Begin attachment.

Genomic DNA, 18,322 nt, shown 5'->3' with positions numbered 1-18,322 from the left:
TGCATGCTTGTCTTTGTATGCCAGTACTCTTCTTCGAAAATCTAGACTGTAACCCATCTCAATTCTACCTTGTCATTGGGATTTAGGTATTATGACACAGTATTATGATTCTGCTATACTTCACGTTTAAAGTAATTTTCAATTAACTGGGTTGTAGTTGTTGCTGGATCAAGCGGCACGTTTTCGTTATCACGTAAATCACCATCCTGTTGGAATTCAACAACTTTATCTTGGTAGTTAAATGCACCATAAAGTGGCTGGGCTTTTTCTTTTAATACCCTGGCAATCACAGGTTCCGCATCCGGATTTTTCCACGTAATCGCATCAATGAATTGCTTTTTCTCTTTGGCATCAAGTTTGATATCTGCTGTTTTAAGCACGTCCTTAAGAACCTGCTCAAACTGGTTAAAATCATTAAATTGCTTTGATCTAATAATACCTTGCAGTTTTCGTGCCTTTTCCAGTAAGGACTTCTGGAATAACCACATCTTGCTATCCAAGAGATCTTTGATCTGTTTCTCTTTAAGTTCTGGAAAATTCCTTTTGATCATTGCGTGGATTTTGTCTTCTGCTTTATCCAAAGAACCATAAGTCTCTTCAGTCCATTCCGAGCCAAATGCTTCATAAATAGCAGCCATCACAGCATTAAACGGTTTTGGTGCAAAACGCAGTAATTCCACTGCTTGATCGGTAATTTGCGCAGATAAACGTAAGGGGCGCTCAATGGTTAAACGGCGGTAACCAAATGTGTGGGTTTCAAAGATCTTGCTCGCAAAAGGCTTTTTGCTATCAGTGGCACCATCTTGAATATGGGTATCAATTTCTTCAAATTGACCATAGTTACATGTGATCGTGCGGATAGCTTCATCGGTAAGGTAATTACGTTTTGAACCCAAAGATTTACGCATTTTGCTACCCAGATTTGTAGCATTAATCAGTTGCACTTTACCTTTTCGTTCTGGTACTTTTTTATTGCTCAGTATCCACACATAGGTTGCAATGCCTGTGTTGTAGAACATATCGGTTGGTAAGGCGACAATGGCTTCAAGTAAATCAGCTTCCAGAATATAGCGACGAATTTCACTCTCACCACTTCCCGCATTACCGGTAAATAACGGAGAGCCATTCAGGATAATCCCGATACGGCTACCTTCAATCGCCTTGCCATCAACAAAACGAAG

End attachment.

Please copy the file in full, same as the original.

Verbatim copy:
Genomic DNA, 18,322 nt, shown 5'->3' with positions numbered 1-18,322 from the left:
TGCATGCTTGTCTTTGTATGCCAGTACTCTTCTTCGAAAATCTAGACTGTAACCCATCTCAATTCTACCTTGTCATTGGGATTTAGGTATTATGACACAGTATTATGATTCTGCTATACTTCACGTTTAAAGTAATTTTCAATTAACTGGGTTGTAGTTGTTGCTGGATCAAGCGGCACGTTTTCGTTATCACGTAAATCACCATCCTGTTGGAATTCAACAACTTTATCTTGGTAGTTAAATGCACCATAAAGTGGCTGGGCTTTTTCTTTTAATACCCTGGCAATCACAGGTTCCGCATCCGGATTTTTCCACGTAATCGCATCAATGAATTGCTTTTTCTCTTTGGCATCAAGTTTGATATCTGCTGTTTTAAGCACGTCCTTAAGAACCTGCTCAAACTGGTTAAAATCATTAAATTGCTTTGATCTAATAATACCTTGCAGTTTTCGTGCCTTTTCCAGTAAGGACTTCTGGAATAACCACATCTTGCTATCCAAGAGATCTTTGATCTGTTTCTCTTTAAGTTCTGGAAAATTCCTTTTGATCATTGCGTGGATTTTGTCTTCTGCTTTATCCAAAGAACCATAAGTCTCTTCAGTCCATTCCGAGCCAAATGCTTCATAAATAGCAGCCATCACAGCATTAAACGGTTTTGGTGCAAAACGCAGTAATTCCACTGCTTGATCGGTAATTTGCGCAGATAAACGTAAGGGGCGCTCAATGGTTAAACGGCGGTAACCAAATGTGTGGGTTTCAAAGATCTTGCTCGCAAAAGGCTTTTTGCTATCAGTGGCACCATCTTGAATATGGGTATCAATTTCTTCAAATTGACCATAGTTACATGTGATCGTGCGGATAGCTTCATCGGTAAGGTAATTACGTTTTGAACCCAAAGATTTACGCATTTTGCTACCCAGATTTGTAGCATTAATCAGTTGCACTTTACCTTTTCGTTCTGGTACTTTTTTATTGCTCAGTATCCACACATAGGTTGCAATGCCTGTGTTGTAGAACATATCGGTTGGTAAGGCGACAATGGCTTCAAGTAAATCAGCTTCCAGAATATAGCGACGAATTTCACTCTCACCACTTCCCGCATTACCGGTAAATAACGGAGAGCCATTCAGGATAATCCCGATACGGCTACCTTCAATCGCCTTGCCATCAACAAAACGAAG